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In the two longer plays of the period, Servitude and Bread and Butter, O’Neill makes more ambitious efforts at argument, but he does not materially advance the bill of particulars already set forth. Of the two, Servitude is the more sustained intellectual effort. It is strongly influenced by Ibsen and Shaw and represents work in a genre that O’Neill did not frequently elect: the domestic drama.

Servitude is what Shaw would have called a “disquisitory” drama debating the role of women in marriage. David Roylston, a playwright, has written eloquently of the need for women to assert their individuality so that they may become something more than married chattel. Strongly influenced by Roylston’s Ibsenesque morality, Ethel Frazer has left her husband and sought the playwright, asking for further guidance. She tells him,

I was in love with an ideal—the ideal of self-realization, of the duty of the individual to assert its supremacy and demand the freedom necessary for its development. You had taught me the ideal and it was that which came into conflict with my marriage. I saw I could never hope to grow in the stifling environment of married life— so I broke away. (237)

Nora, slamming the door on Torvald Helmer, has run straight to Ibsen, who, as Servitude has it, is no more emancipated than Pastor Manders. To teach him to have the courage of his morality, Mrs. Frazer tries to make him see that his own wife has been forced to serve him as a kind of bondswoman. Mrs. Roylston, Patience’s monument, will have none of such teaching. She is content to sit in her husband’s shadow, type his plays, and lend substance to his mask. What began as an account of the “New Woman” of Ibsen and Shaw is, by the final curtain, converted to a sentimental version of Candida, arguing that marital happiness lies in the placid acceptance of bondage.

Roylston is brought to see his indebtedness to his wife:

I’ve lived with her all these years and forgotten how much I owed to her. She has protected and shielded me from everything—made my opportunities for me, you might say—and I took it all for granted—the finest thing in my life! Took it all for granted without a thought of gratitude, as my due. Lord, what a cad I’ve been! What a rotten cad! (293)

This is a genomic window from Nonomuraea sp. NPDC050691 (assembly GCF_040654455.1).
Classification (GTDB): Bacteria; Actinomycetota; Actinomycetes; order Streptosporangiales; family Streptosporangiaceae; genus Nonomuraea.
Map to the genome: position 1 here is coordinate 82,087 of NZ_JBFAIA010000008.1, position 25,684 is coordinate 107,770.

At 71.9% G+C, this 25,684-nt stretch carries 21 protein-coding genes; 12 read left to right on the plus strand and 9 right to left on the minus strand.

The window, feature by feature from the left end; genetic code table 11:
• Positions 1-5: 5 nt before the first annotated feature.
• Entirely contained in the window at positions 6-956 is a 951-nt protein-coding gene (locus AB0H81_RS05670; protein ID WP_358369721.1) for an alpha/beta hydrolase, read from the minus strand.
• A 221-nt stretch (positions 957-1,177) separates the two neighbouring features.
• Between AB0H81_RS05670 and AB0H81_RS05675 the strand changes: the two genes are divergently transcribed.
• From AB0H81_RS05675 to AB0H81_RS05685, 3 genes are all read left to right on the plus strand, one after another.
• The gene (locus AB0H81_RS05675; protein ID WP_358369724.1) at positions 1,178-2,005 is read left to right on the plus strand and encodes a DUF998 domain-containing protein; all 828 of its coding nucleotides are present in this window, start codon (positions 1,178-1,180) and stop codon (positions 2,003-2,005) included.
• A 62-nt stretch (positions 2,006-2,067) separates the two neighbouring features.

“Happiness,” Mrs. Frazer tells him, “is servitude.”

“Of course it is!” he replies enthusiastically. “Servitude in love, love in servitude! Logos in Pan, Pan in Logos! That is the great secret—and I never knew!”

The insight is very nearly unavailing, since Mrs. Frazer’s husband arrives with gun in hand, prepared to kill Roylston, his wife’s suspected lover. Quickly won over to the prevailing acceptance of things as they are, he and his wife go happily off, leaving the Roylstons united anew in firm understanding.

“Don’t you know it was your duty to claim your right as an individual,” David asks her, “to shake off the shackles my insufferable egotism had forced upon you? Don’t you understand that you have stifled your own longings, given up your own happiness that I might feel self-satisfied?”

Mrs. Roylston is given the curtain line: “That was my happiness,” she says primly.

O’Neill’s view of marriage as happy bondage anticipates the matrimonial concepts set forth in The First Man, Welded and Strange Interlude. In none of the later plays, however, is he so satisfied with the idea of Pan in wedlock’s Logos as he here appears to be. In the next five or six years, Strindberg, whose influence in 1914 is with one exception lightly felt, would take firm hold of him and cause him to assert emphatically that marriage is made in hell. At this stage in his career, however, he is ready to see marriage not as a web, but as a relationship that promises an all-embracing good.